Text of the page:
MARK ARCHIBALD

UPDATE: MARK ARCHIBALD

 


JAIL TERM SUBSTITUTED FOR HOUSE ARREST
FOR FORMER SUMMER CAMP MANAGER WHO
SEXUALLY ASSAULTED THREE BOYS COURT
CASE INVOLVED ‘TRULY UNIQUE CIRCUMSTANCES,’ APPEAL JUDGES SAY
By Stephane Massinon, Calgary Herald – June 29, 2012

The former head of a Christian summer camp will go to jail for historic sex crimes against three boys.

Mark Archibald, former manager of Camp Silversides, was originally sentenced to house arrest in February, but the Crown appealed the sentence to the Alberta Court of Appeal.

The higher court ruled in a decision dated Thursday that Archibald should spend 12 months in jail, minus the time he has already spent in house arrest.

“That’s what I wanted to see. I wanted to see jail time,” said “Jake,” one victim, who cannot be identified, who brought the complaint forward last year.

“For once, I’m happy with the decision the court has made.”

He and another victim had said in February they worried that the original house arrest sentence sent the wrong message for victims of historic crimes contemplating coming forward.

The court ruled that a victim impact statement from the first complainant, which showed the “traumatic, life-altering effect of this assault,” should have been taken into consideration in sentencing.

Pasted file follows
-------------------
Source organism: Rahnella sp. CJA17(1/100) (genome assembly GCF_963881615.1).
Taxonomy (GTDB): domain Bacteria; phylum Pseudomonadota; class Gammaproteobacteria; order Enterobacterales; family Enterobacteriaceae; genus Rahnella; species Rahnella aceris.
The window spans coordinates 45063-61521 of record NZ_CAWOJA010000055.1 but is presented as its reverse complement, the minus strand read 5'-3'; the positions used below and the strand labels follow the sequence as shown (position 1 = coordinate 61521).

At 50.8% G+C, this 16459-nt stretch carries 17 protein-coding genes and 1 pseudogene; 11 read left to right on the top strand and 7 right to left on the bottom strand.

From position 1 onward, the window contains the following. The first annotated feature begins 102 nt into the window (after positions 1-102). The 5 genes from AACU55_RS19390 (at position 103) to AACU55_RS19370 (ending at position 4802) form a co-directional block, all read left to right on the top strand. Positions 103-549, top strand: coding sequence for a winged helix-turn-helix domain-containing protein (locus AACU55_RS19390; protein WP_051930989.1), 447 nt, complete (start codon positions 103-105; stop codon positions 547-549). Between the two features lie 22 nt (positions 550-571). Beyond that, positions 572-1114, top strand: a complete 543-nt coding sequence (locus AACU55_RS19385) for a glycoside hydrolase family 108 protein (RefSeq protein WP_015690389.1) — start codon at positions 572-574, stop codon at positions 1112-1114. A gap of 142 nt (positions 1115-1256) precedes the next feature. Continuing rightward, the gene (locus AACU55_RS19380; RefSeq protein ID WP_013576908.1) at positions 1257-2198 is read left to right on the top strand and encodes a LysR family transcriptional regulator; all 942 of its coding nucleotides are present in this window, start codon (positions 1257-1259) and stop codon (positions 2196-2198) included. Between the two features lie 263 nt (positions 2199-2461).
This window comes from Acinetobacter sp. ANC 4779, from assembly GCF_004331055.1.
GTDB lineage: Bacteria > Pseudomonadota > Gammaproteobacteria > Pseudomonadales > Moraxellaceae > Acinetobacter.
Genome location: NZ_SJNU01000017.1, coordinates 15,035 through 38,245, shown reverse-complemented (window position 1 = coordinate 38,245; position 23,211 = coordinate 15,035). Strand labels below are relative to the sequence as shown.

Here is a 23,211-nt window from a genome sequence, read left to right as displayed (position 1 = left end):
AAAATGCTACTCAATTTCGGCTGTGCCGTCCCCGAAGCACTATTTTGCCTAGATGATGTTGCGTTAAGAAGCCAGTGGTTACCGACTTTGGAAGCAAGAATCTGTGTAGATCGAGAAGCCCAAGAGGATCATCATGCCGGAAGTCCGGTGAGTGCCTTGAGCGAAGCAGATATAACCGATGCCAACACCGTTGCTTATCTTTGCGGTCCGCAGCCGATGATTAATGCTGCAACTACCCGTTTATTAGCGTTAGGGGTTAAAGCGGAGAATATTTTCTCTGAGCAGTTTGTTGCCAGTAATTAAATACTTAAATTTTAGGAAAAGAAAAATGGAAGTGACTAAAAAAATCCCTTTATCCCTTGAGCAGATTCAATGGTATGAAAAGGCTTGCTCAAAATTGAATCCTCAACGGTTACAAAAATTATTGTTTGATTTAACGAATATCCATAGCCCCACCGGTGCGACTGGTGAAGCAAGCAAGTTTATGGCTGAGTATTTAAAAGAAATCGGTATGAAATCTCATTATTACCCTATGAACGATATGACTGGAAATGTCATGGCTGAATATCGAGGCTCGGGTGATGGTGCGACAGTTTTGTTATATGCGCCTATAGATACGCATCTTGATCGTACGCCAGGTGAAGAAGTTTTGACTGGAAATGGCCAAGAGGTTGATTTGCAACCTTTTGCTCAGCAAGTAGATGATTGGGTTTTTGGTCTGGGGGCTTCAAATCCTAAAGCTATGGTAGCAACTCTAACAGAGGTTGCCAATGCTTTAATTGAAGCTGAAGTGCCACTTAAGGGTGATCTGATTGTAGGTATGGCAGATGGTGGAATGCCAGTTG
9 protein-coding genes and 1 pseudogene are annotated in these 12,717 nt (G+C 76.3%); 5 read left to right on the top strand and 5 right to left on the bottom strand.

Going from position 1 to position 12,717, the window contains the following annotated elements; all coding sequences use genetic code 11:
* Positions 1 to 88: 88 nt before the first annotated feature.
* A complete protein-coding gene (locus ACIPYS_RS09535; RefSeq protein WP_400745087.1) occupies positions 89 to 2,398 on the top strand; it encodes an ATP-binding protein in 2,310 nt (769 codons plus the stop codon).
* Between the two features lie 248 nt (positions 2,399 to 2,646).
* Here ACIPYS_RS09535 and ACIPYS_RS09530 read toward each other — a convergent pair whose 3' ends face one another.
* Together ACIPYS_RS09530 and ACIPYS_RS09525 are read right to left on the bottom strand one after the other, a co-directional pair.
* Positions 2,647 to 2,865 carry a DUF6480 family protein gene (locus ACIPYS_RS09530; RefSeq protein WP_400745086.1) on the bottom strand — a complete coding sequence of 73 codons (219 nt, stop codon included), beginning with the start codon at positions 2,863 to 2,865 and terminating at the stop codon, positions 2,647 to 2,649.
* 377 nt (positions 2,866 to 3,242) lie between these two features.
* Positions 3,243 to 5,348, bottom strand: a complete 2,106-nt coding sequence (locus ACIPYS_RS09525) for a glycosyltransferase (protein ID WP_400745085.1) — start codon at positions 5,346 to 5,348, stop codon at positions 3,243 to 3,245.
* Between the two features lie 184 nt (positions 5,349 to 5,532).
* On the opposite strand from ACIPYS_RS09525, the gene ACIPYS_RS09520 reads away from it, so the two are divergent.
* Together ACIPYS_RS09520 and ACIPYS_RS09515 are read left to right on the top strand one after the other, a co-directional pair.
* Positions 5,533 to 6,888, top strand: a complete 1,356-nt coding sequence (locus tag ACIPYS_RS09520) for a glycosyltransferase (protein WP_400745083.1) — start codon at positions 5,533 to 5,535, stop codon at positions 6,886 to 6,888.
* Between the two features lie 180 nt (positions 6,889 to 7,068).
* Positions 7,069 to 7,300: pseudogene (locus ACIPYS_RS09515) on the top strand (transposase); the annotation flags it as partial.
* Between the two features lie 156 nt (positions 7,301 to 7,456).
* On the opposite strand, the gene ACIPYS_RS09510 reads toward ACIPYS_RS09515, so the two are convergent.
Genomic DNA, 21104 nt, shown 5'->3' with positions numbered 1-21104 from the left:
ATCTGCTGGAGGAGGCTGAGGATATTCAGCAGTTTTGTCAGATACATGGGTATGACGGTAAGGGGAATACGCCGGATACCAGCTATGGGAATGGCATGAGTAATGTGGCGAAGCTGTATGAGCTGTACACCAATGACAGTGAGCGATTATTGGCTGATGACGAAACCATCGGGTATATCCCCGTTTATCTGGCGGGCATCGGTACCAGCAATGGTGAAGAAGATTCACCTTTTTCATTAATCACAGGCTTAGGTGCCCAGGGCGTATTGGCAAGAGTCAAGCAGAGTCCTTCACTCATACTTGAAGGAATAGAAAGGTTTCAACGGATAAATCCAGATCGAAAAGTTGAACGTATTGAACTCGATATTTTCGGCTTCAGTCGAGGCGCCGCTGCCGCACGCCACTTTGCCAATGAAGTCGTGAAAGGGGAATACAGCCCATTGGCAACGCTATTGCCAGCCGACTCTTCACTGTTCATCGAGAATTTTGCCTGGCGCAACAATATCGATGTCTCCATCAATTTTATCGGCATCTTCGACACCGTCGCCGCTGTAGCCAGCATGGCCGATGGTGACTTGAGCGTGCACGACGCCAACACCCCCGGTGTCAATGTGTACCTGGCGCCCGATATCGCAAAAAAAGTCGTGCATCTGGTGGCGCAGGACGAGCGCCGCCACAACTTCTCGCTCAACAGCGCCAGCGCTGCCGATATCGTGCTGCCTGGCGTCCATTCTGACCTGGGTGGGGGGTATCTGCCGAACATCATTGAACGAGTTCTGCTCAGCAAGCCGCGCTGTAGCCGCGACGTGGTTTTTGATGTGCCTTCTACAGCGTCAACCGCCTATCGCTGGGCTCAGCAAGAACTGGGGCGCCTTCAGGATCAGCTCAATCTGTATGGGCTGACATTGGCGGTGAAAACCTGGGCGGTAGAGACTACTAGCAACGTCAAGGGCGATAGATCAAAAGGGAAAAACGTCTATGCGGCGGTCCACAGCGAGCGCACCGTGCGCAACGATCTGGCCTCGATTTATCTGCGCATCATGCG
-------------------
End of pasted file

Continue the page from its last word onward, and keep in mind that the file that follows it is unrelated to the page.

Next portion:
“There have been times I have had so much rage and self hate I would beat myself in the face with my own fists,” said the victim impact statement.

“I have had a problem with major depression for years as well and my faith that was once strong has been mostly absent in my life,” it reads.

“In the years that followed since the crime, I have lacked focus in my life. At last count I have had 17 different jobs.”

Archibald pleaded guilty to sexual offences ranging from touching a boy’s genitals to forced oral sex.

Had Archibald pleaded guilty years ago, his sentence could have started at four years, said the court.

The Crown was seeking three years in prison instead of the conditional sentence first imposed by Judge Thomas Schollie.

Dozens of people wrote letters of support for Archibald and the court decision said the case presented “truly unique circumstances, of a kind we have not seen before.”

“The case is unique because (Archibald) has led an exemplary life in the intervening 32 years, largely dedicated to serving others in the community,” it reads.

Archibald had to undergo surgery and needed several weeks to recover. He has 48 hours to surrender and go into custody.